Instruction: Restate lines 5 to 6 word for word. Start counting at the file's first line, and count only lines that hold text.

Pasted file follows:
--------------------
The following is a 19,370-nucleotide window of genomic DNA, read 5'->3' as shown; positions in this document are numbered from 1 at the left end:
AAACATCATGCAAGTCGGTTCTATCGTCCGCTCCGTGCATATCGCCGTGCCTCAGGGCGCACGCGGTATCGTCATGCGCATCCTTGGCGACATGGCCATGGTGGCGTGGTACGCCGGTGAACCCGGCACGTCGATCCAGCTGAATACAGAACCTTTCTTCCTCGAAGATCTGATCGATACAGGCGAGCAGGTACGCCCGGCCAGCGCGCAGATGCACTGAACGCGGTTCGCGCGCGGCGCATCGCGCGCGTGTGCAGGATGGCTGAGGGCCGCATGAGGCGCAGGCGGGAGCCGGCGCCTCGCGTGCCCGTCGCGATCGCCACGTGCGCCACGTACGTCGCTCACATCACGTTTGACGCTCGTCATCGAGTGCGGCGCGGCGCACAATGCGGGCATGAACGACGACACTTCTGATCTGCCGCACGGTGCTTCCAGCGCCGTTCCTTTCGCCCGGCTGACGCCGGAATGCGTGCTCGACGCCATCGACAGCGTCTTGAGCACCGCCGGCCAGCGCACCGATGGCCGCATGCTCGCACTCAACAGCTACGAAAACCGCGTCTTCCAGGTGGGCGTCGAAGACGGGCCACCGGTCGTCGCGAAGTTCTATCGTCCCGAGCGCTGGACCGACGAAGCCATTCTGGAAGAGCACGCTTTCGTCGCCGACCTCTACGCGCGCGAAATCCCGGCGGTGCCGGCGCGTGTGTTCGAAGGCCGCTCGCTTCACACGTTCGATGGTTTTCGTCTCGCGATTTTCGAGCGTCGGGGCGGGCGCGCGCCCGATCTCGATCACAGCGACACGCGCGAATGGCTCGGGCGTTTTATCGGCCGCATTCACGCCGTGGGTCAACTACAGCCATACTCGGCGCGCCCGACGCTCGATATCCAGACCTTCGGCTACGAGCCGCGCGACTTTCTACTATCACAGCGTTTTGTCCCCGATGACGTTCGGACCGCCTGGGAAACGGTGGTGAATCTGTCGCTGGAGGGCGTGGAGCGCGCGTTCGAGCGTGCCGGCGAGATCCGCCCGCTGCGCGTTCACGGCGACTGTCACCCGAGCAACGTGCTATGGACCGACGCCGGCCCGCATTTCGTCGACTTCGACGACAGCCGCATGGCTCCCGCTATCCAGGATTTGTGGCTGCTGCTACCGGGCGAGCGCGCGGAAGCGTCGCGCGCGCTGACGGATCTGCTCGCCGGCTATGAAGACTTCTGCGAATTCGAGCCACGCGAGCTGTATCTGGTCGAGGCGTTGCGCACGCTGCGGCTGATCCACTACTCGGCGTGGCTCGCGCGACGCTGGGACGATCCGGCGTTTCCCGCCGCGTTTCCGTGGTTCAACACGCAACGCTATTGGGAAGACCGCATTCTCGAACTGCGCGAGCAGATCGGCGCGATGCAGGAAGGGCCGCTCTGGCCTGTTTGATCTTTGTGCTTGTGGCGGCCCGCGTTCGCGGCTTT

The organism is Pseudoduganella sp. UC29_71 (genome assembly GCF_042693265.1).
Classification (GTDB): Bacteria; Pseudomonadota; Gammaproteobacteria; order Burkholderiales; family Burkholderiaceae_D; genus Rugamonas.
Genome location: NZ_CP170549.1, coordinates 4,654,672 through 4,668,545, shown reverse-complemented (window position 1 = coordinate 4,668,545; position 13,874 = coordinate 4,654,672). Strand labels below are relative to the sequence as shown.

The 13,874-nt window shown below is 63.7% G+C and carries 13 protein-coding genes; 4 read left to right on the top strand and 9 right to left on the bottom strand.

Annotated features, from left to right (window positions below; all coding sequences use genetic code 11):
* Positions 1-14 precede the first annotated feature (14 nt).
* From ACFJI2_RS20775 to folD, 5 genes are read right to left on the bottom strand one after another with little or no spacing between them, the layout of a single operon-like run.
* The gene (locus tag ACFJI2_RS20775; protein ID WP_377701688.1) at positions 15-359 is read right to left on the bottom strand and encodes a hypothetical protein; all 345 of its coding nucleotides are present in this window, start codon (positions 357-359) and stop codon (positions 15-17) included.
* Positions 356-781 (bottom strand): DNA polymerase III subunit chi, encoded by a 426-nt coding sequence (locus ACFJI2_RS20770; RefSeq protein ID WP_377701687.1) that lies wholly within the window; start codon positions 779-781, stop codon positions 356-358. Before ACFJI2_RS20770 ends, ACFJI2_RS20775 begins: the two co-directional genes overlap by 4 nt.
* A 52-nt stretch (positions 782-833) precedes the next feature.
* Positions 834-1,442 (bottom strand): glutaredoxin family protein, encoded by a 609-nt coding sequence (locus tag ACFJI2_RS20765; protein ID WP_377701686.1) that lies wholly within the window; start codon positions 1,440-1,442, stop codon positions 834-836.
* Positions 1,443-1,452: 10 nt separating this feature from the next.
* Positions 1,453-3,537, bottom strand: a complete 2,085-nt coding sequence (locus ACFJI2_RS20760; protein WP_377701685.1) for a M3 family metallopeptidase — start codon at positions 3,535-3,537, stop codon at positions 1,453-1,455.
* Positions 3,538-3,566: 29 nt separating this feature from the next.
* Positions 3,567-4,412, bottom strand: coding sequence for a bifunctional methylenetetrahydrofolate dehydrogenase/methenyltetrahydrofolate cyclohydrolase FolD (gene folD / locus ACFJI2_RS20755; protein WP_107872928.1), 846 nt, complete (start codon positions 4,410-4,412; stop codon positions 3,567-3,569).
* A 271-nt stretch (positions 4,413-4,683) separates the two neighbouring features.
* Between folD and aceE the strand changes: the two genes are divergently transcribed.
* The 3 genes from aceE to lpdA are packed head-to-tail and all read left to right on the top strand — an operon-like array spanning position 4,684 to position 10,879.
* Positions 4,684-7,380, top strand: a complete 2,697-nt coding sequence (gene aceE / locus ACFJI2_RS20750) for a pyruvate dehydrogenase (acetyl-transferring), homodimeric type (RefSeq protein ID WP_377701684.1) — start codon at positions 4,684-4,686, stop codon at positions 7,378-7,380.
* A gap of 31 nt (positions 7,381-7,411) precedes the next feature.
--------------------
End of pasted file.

Genome location: NZ_CP170549.1, coordinates 4,654,672 through 4,668,545, shown reverse-complemented (window position 1 = coordinate 4,668,545; position 13,874 = coordinate 4,654,672). Strand labels below are relative to the sequence as shown.

The 13,874-nt window shown below is 63.7% G+C and carries 13 protein-coding genes; 4 read left to right on the top strand and 9 right to left on the bottom strand.